4Last year, scientists began to express doubts on the validity of the data they had received from Jonathan Pruitt, a behavioral ecologist in a prestigious position at McMaster University in Canada, whose field research on spiders had helped underpin numerous publications. Pruitt’s papers soon began to fall, and the following year he lost a dozen papers. At the end of that year, Pruitt’s doctoral dissertation, which he had received from the University of Tennessee at Knoxville, has been removed. Pruitt was placed on paid vacation of McMaster and removed from the prestigious Canada 150 Presidents website.
5When Cyriac Abby Philips, a gastroenterologist in India, published an article in 2018 about a young woman who suffered from liver disease after taking herbal supplements, he didn’t think three years later , he would consider suing the newspaper for defamation. Philips’ legal troubles began when he and his colleagues published their case study in the Journal of Clinical and Experimental Hepatology, an Elsevier title. Herbalife, which makes dietary supplements, including those the patient took, lobbied the newspaper, which ultimately decided to withdraw the work for “legal reasons”, as stated in the original retraction notice. This review was later amended to say that “the scientific methodology, analysis and interpretation of the data underlying the article were insufficient” – a claim which Philips called “highly defamatory”. He threatened to sue the publisher and the newspaper for the equivalent of US$1.35 million. The retraction notice was soon amended again, and now cite legal pressures as it did initially.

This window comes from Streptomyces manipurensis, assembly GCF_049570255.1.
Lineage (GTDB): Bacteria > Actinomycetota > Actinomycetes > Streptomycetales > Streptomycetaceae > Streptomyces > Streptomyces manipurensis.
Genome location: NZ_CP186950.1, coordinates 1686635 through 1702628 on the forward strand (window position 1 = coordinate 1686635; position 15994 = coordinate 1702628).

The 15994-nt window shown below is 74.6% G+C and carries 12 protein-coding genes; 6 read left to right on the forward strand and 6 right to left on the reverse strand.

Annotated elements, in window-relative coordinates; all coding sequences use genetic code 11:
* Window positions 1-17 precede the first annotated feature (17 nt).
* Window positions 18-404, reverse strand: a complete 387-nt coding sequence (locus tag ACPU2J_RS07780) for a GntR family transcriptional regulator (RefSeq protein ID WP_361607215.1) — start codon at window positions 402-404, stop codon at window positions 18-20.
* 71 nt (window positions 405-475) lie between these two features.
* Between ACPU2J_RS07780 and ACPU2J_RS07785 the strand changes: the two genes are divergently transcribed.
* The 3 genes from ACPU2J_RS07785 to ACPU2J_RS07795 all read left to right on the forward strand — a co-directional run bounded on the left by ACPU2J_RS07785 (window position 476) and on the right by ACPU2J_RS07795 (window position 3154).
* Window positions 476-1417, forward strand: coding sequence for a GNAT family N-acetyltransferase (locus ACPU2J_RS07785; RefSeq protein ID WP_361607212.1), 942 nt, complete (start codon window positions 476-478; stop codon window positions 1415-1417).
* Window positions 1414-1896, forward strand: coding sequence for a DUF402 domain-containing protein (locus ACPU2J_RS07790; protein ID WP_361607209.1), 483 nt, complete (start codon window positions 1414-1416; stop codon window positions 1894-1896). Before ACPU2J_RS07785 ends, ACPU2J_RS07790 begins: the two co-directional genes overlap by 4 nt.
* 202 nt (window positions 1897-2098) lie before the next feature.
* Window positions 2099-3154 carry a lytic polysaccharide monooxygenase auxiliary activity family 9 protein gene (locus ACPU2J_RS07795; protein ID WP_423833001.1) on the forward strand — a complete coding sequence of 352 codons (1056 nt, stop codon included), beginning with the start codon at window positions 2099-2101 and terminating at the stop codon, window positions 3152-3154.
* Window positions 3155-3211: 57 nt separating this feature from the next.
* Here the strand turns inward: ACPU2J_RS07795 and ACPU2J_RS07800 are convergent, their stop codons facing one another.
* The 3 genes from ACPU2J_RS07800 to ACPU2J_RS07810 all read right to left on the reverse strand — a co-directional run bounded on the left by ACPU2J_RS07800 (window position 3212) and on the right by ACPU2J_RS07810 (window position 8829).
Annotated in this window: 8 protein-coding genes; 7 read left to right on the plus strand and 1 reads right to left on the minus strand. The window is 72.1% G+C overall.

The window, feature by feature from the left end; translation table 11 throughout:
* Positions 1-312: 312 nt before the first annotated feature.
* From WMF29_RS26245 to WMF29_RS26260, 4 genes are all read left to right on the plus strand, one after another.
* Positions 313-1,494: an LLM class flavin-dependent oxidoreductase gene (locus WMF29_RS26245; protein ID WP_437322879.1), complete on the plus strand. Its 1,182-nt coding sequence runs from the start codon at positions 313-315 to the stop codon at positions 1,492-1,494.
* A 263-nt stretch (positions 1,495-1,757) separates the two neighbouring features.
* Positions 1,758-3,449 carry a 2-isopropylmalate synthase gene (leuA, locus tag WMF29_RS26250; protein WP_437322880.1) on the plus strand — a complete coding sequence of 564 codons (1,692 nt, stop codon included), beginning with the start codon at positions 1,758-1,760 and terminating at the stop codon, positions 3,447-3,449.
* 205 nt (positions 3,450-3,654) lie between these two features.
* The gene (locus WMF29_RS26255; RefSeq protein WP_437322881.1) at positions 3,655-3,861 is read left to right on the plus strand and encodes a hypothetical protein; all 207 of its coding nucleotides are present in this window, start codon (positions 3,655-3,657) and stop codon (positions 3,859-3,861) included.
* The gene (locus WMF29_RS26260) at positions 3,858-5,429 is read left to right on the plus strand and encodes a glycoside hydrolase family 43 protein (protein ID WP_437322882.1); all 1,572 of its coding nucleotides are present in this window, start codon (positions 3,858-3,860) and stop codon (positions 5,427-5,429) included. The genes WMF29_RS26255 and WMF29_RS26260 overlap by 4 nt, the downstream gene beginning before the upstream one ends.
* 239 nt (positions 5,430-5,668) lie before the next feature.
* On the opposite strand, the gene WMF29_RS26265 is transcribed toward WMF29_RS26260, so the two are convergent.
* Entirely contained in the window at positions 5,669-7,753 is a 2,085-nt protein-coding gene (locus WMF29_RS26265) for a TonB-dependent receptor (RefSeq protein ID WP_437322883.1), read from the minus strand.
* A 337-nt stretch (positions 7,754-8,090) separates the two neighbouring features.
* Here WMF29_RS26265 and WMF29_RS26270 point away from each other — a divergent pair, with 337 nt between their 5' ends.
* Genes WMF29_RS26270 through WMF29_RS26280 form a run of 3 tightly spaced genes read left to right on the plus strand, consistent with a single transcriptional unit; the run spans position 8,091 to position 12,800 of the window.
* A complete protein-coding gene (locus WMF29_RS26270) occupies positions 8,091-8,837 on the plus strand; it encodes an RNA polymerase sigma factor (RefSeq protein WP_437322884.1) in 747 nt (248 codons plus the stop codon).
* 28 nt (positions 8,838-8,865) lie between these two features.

6Retractions often take years, but not in this case. Barely a month after the publication of an article claiming that female scientists do better with male mentors, Nature Communication removed the item amid a storm of criticism. Written by a group from the Abu Dhabi campus of New York University, the document was lambasted as soon as it was posted online in mid-November. As one statistician tweeted, the article “doesn’t tell us much about the impact of gender on mentoring, but it certainly tells us that the statistical community needs to do a better job teaching scientists about correlation, causality and confusion”. The authors said they agreed with the journal’s decision and said they felt “deep regret that the publication of our research has both caused pain on an individual level and triggered such a response.” deep within many members of the scientific community.